New Jersey drivers can now present their digital motor vehicle registration during traffic stops, in line with new regulations that have come into place in the Garden State. The Motor Vehicle Commission recently announced the launch of the program, which allows drivers to display their electronic registrations on a smartphone or other electronic device. The move follows legislation signed into law by Governor Phil Murphy in November 2021, which provides drivers with a digital proof of their vehicle’s registration. Under this law, drivers can still request a paper copy of their registration.

The introduction of electronic registration also aims to spare drivers from a $150 fine if they receive a summons for failure to produce the document at a police road stop, as long as they can provide a digital or paper copy. The new legislation has been received positively, with acting MVC chief administrator Latrecia Littles-Floyd stating: “The NJMVC is pleased to offer an electronic proof of vehicle registration that can be displayed on a smartphone or another electronic device. Paper registrations will still be issued and recognized as valid, but they are no longer the only option for drivers when they need to provide proof of registration.”

Technically, this change was implemented on March 24. When customers complete an online renewal or duplicate registration transaction with the MVC, a vehicle registration is now emailed to the customer as a PDF file. “The emailed PDF file is considered the proof of registration,” said an MVC spokesman. “Law enforcement can access the registration information on that document in the card form in the upper right corner.” This document is a valid registration by law and can be printed out or saved as an electronic image on a smartphone, tablet, or computer.

This new system also makes life easier for drivers of about 820,000 leased vehicles, as renewal applications are now sent directly to lessees rather than the lessor or the vehicle owner. However, the change does not plan to phase out paper hard copies completely. “There is no immediate plan to phase out paper hard copies completely,” said the MVC spokesman.

Readers have raised concerns about the legal ramifications of handing over an “unlocked” phone or device to police. However, a Rutgers University law professor has clarified that the new law should make it clear that it is not consent to search the device. “That is the important one sentence that will keep it from going to the Supreme Court. The legislature foresaw the problem,” said Professor Robert F. Williams, director of the Center for State Constitutional Studies at Rutgers. This law is modeled after similar measures enacted in 2017 in Michigan and 2019 in Tennessee, which clearly state that a driver is not giving consent to allow the entire phone to be searched.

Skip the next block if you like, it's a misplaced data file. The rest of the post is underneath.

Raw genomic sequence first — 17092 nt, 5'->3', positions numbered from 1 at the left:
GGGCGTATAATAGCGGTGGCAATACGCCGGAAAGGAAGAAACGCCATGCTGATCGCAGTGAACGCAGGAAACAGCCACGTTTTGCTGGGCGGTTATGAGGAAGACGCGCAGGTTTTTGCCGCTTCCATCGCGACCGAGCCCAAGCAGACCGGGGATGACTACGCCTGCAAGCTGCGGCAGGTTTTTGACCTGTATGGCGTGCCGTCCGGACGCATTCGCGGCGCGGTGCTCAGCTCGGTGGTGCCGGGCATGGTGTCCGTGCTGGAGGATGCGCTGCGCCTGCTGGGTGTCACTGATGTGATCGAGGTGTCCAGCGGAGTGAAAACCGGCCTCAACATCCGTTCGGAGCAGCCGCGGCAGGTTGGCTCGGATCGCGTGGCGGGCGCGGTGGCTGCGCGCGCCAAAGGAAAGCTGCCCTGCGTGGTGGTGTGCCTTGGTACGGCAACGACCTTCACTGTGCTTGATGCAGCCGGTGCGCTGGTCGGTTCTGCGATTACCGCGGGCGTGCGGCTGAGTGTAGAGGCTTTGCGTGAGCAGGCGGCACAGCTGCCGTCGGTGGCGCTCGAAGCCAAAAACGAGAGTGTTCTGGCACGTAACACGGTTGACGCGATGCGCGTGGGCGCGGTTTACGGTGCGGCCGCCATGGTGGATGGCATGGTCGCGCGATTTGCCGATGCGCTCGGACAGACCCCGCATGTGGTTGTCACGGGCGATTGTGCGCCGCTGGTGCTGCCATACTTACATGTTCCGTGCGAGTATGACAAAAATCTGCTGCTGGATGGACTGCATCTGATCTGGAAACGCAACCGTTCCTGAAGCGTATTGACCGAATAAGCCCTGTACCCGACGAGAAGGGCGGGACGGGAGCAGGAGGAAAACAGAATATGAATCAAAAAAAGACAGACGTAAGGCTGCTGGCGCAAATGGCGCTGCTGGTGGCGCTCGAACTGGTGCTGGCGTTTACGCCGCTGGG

Michigan’s law allows drivers to present a digital photograph of their current registration, and so does New Jersey’s law. The New Jersey bill also provides police and judges with protection against claims they damaged the phone or tablet while checking the registration.

The change has also been made to make it easier for drivers by requiring registration renewal applications to be sent directly to lessee vehicle owners. The leased vehicle registration renewal changes were effective from April 2023. The MVC has officially transitioned four agencies in Cardiff, Newton, Salem, and Washington to hybrid agencies that can service both in-person license and vehicle transactions. This undue’s some of the COVID-19 pandemic changes that designated agencies as licensing or vehicle centers. The change announced in December answers complaints made by state legislators from suburban and rural areas that the separate licensing and vehicle centers result in long drives for constituents to get to an agency. About 80% of all MVC transactions can be done online on the website.

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By James paul

James Patel is a tech journalist with a keen interest in emerging technologies and their impact on society. He is known for his insightful analysis and in-depth coverage of topics such as AI, cybersecurity, and the future of work.

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